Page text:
Boards need to focus on information technology matters more frequently and in greater depth than in the past. When information technology played a less strategic role, oversight rationally could be limited to individual events or crises that demanded immediate attention. These might include planned events, such as implementation of an enterprise-wide technology change, an acquisition, a merger, or major outsourcing, or unplanned events, such as a hurricane, a patent infringement suit, or a data security breach.

    Today, however, boards must review information technology issues on an ongoing basis as an integral part of their strategic oversight function. Boards must consider the general impact of information technology on costs, operations, competitiveness, growth, and profitability. They must help managers develop a strategic role for information technology and then both assist managers in implementing the vision and hold them accountable for doing so. This can only come about if in-depth information technology discussions are integral to the board's role, and if a subcommittee or delegate gives substantial attention to these issues between board meetings.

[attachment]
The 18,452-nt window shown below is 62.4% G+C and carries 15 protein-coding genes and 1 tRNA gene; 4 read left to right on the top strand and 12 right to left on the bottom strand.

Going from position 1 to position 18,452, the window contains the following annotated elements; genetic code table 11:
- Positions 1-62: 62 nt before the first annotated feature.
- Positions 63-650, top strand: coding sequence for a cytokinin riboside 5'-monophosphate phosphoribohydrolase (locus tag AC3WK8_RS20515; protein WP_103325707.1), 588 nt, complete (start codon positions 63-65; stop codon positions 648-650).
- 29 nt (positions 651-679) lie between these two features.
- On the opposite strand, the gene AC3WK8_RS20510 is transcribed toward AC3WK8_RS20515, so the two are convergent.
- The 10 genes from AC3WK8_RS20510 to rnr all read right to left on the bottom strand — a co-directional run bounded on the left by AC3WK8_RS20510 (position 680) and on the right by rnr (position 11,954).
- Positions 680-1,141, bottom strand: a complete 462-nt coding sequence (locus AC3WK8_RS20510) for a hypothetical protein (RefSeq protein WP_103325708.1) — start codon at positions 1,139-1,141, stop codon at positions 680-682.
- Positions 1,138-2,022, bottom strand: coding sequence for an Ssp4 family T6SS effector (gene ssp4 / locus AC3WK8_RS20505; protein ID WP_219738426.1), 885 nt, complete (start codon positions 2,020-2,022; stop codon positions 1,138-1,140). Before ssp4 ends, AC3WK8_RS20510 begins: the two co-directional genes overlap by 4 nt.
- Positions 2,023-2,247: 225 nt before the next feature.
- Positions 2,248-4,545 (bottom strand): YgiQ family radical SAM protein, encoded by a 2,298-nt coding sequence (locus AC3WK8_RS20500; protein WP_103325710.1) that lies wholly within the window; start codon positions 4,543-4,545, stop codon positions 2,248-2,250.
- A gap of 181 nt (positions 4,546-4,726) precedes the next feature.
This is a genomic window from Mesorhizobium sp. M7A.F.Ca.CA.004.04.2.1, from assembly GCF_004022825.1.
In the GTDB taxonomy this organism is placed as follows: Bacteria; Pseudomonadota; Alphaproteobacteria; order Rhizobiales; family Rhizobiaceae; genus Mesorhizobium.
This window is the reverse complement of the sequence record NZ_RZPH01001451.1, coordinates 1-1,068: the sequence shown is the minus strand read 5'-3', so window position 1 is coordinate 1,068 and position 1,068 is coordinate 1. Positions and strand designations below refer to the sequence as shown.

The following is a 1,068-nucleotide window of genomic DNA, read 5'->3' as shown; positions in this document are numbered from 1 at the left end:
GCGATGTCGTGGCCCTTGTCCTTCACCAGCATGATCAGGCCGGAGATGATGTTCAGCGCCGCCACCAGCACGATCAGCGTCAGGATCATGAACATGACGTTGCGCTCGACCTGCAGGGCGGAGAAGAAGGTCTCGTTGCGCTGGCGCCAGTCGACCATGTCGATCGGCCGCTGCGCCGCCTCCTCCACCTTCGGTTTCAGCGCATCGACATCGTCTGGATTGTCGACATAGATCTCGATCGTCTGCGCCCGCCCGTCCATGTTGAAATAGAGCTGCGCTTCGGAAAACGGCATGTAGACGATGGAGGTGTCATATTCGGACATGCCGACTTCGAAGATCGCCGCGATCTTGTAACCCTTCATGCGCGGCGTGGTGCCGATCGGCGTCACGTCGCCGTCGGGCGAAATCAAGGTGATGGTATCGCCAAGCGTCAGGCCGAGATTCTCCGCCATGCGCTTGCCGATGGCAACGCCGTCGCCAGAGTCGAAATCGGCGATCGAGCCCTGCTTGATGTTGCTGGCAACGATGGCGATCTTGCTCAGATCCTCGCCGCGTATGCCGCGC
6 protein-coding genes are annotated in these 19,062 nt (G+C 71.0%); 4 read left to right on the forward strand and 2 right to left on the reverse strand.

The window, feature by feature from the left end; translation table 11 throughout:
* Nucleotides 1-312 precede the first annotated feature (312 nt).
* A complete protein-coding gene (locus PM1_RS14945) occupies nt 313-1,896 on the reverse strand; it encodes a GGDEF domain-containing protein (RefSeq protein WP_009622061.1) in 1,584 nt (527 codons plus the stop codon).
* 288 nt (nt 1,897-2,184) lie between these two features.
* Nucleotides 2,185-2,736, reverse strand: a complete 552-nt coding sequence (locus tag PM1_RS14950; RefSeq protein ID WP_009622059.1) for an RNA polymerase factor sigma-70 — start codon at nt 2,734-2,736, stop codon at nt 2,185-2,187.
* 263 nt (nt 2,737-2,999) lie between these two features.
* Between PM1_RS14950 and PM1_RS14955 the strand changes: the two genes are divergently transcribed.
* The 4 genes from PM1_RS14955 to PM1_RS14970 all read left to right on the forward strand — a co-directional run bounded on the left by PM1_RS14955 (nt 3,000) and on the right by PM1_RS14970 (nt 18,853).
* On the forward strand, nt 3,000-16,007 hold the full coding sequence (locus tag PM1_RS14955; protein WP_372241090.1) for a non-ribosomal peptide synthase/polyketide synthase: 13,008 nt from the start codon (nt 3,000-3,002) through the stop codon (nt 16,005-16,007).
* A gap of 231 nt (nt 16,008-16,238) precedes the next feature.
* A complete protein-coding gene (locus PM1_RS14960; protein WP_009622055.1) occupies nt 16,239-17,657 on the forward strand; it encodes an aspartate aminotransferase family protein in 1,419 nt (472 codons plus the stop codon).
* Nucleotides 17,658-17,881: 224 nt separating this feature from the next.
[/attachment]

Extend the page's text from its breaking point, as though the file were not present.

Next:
The board's consideration of information technology issues must include regular attention to data privacy and security. A report on the status of information security should be provided at each meeting. The board routinely should include data security in its risk management decisions.

    Board Membership and Education

    Proper board or committee membership also is important to achieve effective oversight. An oversight committee composed of individuals who are not comfortable with information technology will not work. But getting the right individuals to serve might be difficult. Board members are selected for many reasons - strategic business vision, experience with particular industries, chemistry with the CEO, and so on. Often individuals with these qualities lack hands'-on or strategic involvement with information technology. Board members with the sufficient level and type of experience, as well as all the other qualifications, are rare.